Mon, Jan 08, 2018 - Page 5 News List

Merkel launches talks with SPD in bid for fourth term

Reuters, BERLIN

More than three months after a general election, German Chancellor Angela Merkel is still scrambling to form a new government and was yesterday to launch a five-day attempt to persuade the Social Democrats (SPD) to join a coalition with her conservatives.

The SPD reluctantly agreed to exploratory talks and is playing hard-to-get. Enticing them to team up with her is Merkel’s best bet of forming a stable government and extending her 12-year tenure after her efforts to form an alliance with two smaller parties failed last year.

The SPD, which has governed in a “grand coalition” with Merkel’s conservatives for the past four years, vowed to go into opposition after its worst election showing since 1933, but reconsidered when the German president intervened.

Opposition to such a tie-up is strong in the SPD — a group called “NoGroKo,” meaning “no grand coalition” — has formed within its ranks to campaign against working with Merkel again, saying that it would cost the SPD votes and make the far-right Alternative for Germany opposition leader.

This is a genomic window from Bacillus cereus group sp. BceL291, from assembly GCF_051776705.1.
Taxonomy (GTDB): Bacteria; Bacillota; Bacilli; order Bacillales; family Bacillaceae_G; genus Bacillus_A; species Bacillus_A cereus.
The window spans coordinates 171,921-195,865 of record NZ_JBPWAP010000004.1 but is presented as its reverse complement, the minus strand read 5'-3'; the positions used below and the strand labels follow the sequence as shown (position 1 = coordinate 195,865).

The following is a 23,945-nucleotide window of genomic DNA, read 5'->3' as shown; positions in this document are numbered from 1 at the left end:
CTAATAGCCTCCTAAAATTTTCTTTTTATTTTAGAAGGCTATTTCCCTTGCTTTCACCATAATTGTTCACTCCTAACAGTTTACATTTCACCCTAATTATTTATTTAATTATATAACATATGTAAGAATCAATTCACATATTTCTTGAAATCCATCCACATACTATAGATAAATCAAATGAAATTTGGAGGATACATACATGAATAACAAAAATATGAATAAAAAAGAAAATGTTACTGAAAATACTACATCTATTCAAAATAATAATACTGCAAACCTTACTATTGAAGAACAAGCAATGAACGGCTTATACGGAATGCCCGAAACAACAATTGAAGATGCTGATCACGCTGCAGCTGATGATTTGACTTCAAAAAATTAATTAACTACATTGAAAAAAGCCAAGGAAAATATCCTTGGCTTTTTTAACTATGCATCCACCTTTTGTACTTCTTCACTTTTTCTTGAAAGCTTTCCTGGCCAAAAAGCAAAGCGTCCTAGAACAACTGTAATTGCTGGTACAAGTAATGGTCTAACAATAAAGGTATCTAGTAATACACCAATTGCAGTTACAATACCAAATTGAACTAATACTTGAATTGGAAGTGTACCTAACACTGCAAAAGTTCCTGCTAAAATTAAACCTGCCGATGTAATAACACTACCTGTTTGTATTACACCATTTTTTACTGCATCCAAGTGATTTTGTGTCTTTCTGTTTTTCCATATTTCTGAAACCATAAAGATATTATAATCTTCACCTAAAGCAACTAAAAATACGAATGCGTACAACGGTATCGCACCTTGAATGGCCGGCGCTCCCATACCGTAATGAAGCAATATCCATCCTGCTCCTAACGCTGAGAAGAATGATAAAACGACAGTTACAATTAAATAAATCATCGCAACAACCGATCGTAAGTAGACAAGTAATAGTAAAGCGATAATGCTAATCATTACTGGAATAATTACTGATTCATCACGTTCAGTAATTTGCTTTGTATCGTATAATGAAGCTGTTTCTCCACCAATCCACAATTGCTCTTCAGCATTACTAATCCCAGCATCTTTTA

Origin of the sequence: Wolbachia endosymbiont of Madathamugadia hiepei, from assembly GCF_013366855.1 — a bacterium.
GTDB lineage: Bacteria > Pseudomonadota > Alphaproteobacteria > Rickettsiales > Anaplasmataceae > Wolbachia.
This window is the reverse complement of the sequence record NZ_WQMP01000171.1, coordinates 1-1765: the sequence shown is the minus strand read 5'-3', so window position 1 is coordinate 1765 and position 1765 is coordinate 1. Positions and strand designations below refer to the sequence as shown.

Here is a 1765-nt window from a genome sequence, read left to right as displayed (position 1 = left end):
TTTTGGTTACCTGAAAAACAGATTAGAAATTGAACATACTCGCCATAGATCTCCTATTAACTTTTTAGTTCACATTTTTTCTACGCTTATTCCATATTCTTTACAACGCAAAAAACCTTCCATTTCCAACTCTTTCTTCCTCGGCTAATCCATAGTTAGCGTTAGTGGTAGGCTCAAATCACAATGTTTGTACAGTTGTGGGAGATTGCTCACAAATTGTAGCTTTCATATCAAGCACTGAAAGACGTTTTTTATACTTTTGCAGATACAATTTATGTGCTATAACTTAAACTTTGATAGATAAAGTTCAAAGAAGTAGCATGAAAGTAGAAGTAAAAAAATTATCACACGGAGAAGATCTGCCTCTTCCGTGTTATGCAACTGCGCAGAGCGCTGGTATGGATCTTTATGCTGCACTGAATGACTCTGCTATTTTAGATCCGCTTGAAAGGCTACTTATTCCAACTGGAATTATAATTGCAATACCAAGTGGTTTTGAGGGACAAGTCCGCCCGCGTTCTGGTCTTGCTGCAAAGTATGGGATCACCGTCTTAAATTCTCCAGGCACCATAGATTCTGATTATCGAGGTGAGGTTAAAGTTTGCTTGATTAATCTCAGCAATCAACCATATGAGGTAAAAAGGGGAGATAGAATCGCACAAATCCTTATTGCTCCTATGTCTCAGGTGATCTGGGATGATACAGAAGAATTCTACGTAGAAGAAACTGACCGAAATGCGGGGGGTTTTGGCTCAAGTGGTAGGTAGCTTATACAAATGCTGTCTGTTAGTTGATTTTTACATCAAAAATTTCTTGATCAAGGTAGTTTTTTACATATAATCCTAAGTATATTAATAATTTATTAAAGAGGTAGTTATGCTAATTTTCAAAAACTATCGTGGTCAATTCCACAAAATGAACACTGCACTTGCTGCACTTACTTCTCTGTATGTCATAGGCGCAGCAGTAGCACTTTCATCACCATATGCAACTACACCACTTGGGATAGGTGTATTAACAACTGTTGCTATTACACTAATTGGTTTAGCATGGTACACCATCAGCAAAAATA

“We shouldn’t make things sound better than they are — the SPD is very skeptical about a rerun of the grand coalition,” senior SPD member Manuela Schwesig said in an interview with Deutschlandfunk radio.

Norbert Roemer, SPD head in the regional assembly of North Rhine-Westphalia state, told the RND newspaper group that no MPs in his state caucus favored a grand coalition, with past experience meaning they no longer trusted Merkel.

The grand coalition idea — usually a last resort as it leaves the opposition small — is unpopular, with a poll by broadcaster ARD showing that 52 percent of Germans are skeptical, while 45 percent are in favor.

Volker Bouffier, a senior member of Merkel’s Christian Democrats, told Rheinische Post newspaper that his party intended to form a grand coalition.

However, “whether that will succeed is yet to be seen. It can’t happen at any price,” he said.

SPD parliamentary leader Andrea Nahles sounded a conciliatory note, saying that she would not draw any red lines ahead of the talks, telling Bild am Sonntag newspaper that “negotiations mean you don’t get 100 percent of your own demands fulfilled.”

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